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Enjoying the quiet solitude of an overnight stay in one of the park’s cabins located along the Snake River is what it’s all about in winter, spokeswoman Katherine Pruett said.
It’s as simple as that. Visitors in winter practically have the state park to themselves. It’s only you and the birds along the Snake River.
Camp cooking? Forget about it. How about pecan crusted Idaho trout at Camela Winery a short stroll away? Have a nice Chardonnay to go with it.
The park is located in Glenns Ferry, just off I-84 about 90 minutes from Boise.
You can travel from the Treasure Valley in about 2 hours and have choices on how to spend the day —ice fishing, snowmobiling, cross-country skiing, winter camping or even staying in a yurt. There’s lots of variety for playing in the snow.
The big thing is ice fishing for perch and trout.
Snowmobilers can reach groomed trails from the park within a 10- to 15-minute drive. The more adventurous even take off across the frozen lake to hit the trails.
Lake Cascade State Park is a few blocks from the city of Cascade for dining, lodging, groceries and fuel, assistant manager Tracy Osborn said.
The state park at McCall has world-class Nordic ski trails that go along scenic Payette Lake and through a dense forest of ponderosa pines.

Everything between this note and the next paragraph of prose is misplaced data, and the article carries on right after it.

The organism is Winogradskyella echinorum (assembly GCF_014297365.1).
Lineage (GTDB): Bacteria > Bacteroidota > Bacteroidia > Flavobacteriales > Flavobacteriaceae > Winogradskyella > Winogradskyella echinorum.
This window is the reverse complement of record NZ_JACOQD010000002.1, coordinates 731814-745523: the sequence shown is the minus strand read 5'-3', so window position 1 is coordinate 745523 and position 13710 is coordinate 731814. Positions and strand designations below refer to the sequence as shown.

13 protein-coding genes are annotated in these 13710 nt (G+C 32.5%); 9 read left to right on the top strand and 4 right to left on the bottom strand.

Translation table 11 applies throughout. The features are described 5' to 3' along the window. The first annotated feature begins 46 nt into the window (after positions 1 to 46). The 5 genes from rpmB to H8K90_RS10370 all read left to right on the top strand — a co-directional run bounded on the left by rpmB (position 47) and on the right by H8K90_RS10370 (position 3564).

There are more than 12 miles of groomed ski trails and 3 miles of snowshoe trails.
The park’s deluxe cabins also make it easy to enjoy the trails.
"Wake up in one of the deluxe cabins, have some coffee and enjoy the view," park office manager Eunice Broome said. "Before leaving out on your adventure, start a hearty meal in the slow cooker."
Thousand Springs State Park, southeast of Hagerman, has several different sections scattered between Hagerman and Buhl for winter hiking and bird watching.
The area is laced with waterfalls, springs and a mixture of wetlands, canyons and sage country that are all within a short driving distance of each other.
The first park section is Malad Gorge, a little over 90 minutes on I-84 east of Boise.
Massacre Rocks is unique in the winter because hikers have the opportunity to walk along the Snake River and see some of the river’s bottomlands that can’t be seen in periods of high water, park manager Kevin Lynott said.Next Page >
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